BPM ChangeThis is the time of year that you need to strengthen your position with prospects and customers. One of the most beneficial activities you can do is attain deeper customer insight. This article will help you do that.

 

Knowing your buyer’s pain points is great. But don’t fool yourself into thinking it’s the most crucial buyer trait to understand. You need to understand how your buyer thinks. You need to know what truly motivates them and makes them take action. You need real, accurate customer insight.

 

Get to know your customer better than ever before by downloading the Micro Questions Guide. (more on Micro Questions shortly)

 

MTV (formerly Music TV before they dropped the music from the name and the station altogether) provides a great example of customer insight and buyer process mapping. Do you recall the fanfare and general hoopla surrounding MTV’s 30th anniversay? No? You aren’t alone. That’s because there were no celebrations – at least not televised. The folks at MTV know their consumers. Those consumers certainly aren’t the generation that put them on the map in the 80s and 90s. It’s transformed to the 12 to 34 (Millennial) young adult segment. When MTV considered the 30th anniversary spin on programming, they realized the anniversary held no interest for their primary audience. The anniversay celebrations were canned, and relegated to the network commissary. Perhaps this was disappointing for MTV, but it wasn’t about them. It was about the consumer.

 

You need to think like MTV. It’s not about you, or the way that you want to sell. It’s about your buyer. How do they want to be sold to? That’s what will move the needle.

 

Do you know your customer? Years ago the MacKay 66 was the holy grail of customer knowledge for sales reps. It gave you insight like car types, restaurant preferences, schools, and hobbies. Interesting info, but not the insight you need by any means.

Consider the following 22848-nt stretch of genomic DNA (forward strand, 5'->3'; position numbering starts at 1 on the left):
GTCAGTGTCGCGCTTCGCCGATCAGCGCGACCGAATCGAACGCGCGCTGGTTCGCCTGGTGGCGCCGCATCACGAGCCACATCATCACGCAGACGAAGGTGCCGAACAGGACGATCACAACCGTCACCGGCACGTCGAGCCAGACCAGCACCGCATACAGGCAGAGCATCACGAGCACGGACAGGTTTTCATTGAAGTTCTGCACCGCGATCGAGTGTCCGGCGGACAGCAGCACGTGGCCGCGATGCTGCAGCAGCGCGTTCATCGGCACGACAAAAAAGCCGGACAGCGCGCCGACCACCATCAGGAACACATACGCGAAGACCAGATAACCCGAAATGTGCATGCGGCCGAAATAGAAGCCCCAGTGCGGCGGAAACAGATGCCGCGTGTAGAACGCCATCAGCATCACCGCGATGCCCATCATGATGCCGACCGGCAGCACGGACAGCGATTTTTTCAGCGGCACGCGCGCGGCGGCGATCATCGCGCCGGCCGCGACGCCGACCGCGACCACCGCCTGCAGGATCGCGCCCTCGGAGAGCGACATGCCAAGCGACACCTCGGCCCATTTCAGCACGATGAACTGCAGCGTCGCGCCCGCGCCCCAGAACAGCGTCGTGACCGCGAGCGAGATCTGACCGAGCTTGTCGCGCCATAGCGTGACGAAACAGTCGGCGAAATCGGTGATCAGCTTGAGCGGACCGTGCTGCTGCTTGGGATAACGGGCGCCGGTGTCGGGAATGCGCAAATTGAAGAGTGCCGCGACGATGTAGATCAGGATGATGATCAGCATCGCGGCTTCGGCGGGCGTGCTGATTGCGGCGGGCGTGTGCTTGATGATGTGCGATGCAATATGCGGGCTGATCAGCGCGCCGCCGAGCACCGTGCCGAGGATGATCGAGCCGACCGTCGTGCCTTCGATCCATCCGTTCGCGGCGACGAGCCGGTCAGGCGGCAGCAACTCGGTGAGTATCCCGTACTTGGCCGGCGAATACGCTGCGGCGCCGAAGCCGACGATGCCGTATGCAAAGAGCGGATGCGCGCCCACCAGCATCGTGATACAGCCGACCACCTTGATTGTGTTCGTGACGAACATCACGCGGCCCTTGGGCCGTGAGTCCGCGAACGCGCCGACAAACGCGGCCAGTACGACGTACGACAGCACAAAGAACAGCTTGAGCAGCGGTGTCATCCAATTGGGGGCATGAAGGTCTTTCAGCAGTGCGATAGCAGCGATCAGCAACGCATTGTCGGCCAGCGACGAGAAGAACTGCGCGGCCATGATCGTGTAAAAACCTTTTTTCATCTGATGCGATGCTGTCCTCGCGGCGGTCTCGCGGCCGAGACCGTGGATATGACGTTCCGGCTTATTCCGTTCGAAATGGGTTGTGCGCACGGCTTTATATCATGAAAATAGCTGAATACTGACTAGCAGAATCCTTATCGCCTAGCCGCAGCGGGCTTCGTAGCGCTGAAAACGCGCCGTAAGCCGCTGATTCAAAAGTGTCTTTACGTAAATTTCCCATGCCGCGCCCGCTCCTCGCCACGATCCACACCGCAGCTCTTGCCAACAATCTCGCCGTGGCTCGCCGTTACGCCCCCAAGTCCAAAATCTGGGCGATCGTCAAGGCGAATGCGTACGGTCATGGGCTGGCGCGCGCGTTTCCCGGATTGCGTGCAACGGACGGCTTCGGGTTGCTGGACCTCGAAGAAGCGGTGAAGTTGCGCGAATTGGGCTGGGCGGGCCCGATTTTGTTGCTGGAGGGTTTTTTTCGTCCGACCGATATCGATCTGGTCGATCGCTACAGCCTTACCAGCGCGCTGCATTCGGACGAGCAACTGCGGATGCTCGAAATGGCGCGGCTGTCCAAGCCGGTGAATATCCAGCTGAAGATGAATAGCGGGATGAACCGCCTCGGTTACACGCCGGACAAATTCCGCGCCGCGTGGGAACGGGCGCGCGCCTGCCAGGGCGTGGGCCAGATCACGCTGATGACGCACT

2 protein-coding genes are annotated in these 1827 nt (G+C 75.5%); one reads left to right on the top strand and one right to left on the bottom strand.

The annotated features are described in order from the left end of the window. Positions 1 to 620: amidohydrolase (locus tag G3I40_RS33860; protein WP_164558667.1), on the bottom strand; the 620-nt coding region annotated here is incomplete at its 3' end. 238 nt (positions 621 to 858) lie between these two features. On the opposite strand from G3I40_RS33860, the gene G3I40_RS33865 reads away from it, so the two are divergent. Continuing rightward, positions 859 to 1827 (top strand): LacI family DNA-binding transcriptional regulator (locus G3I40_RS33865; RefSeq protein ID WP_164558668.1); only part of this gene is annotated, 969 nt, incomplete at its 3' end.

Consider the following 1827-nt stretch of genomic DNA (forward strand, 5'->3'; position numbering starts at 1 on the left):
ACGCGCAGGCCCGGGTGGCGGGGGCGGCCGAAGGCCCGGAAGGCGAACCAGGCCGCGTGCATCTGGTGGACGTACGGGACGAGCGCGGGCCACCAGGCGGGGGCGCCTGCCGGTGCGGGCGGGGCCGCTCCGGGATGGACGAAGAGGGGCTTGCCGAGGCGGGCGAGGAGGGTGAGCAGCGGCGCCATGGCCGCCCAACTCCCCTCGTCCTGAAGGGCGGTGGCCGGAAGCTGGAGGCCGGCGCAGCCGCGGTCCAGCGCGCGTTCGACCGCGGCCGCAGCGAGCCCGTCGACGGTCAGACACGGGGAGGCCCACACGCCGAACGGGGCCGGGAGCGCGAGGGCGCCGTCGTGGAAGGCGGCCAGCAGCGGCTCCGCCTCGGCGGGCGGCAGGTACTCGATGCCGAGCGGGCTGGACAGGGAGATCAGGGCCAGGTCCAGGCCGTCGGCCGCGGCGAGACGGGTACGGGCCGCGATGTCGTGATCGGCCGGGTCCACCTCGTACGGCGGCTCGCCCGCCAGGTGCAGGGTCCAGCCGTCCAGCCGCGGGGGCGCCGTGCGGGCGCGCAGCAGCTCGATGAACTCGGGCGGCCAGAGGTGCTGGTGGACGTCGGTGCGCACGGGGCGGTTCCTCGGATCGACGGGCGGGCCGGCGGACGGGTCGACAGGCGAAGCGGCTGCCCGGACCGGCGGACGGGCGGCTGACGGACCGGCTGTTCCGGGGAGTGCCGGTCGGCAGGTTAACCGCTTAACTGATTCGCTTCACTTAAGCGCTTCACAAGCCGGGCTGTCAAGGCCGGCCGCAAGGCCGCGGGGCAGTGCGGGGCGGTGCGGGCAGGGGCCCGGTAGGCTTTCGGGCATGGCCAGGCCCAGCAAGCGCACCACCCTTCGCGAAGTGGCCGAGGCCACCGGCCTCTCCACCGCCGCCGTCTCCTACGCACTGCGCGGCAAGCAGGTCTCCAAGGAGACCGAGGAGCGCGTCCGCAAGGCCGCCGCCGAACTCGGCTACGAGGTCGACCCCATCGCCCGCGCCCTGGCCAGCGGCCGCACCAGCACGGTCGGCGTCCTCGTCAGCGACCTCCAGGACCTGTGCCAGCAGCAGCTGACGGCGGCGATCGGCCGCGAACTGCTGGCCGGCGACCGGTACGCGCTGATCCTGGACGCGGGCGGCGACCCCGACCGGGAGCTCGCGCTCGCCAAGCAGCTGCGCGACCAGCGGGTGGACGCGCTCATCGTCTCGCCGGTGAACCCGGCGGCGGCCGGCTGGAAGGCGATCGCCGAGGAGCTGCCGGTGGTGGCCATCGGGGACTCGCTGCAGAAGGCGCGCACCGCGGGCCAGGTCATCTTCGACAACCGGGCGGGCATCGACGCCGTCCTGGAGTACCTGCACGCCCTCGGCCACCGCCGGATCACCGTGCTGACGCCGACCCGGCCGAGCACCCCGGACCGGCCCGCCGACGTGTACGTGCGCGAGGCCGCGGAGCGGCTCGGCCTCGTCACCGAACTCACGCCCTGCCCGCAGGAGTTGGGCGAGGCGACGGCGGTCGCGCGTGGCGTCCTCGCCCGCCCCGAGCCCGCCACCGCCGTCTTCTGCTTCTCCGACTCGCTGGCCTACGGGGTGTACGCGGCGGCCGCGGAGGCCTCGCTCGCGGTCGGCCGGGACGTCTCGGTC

Vince Koehler offered a Buyer Process Map (BPM) Template in his recent blog which is a great tool for charting customer insight.

 

The buying process should be mapped for each major buyer persona in your target customer accounts. This task can be executed by an individual, sales team, or even an outside firm. It can be a heavy lift and difficult to do when you are so close to the customer and prospect.

 

One exercise that can help is looking at the BPM from a personal level. Recall your last major purchase (home, car, refinancing a mortage). At some point you went from not in the market, to stimulated, and then ultimately you made the purchase. Think about your customer in that sense.

 

Below is a list of the 8 stages your buyer will likely travel through. Where do your current prospects stand?

 

  1. Not in the Market
  2. Stimulated
  3. Problem Definition
  4. Options
  5. Evalulation
  6. Preferred Recommendation
  7. Final Approval
  8. Implementation

 

Buyer Process Map

 

Discovering the Benefit of Micro Questions

Remember the sales line “What’s keeping you up at night?” This is the kind of insight you want, but can’t often ask for directly. Instead, you need to either 1) already have this info, or 2) gather it tactfully with Micro Questions.

 

Micro Questions are small insights that you can gather piece by piece over time. Instead of asking blatant questions, you ask a series of small ones that get you the information you need. The key is to make it a habit to constantly update and refine your insights. The Micro Question Guide  (click to download) will help direct your efforts. Here are a additional recommendations to get you on the right track:

 

  1. Leave no stone unturned – This is about more than simply being thorough. You need to plow through every phase of the BPM. List all the known issues and prospects for that phase. Then move on to the next one. A truly focused and exhaustive effort will make an extraordinary difference.
  2. Be systematic – Find a process that works for you when uncovering these insights. Use the BPM tool to organize your strategy, tactics, and results.
  3. Be intentional with your discovery –  Each time you meet with a given prospect, plan in advance what one question you’d like to uncover. It could be as small as one trigger event that you want to learn more about.
  4. Be patient – Buyer mapping is not a “one and done” proposition. It’s a living, breathing thing. Think of it as a continual process which is dynamic and organic. It should be fluid and personalized – not canned by any means.

     

Customers have gotten smarter over the years. They’ve adapted to a changing landscape. Sales reps must do the same. Micro Questions are one way to achieve this. Don’t get left behind and stuck in an outdated sales rep rut. Use the tools and knowledge availab to you today.

 

 

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Joel McCabe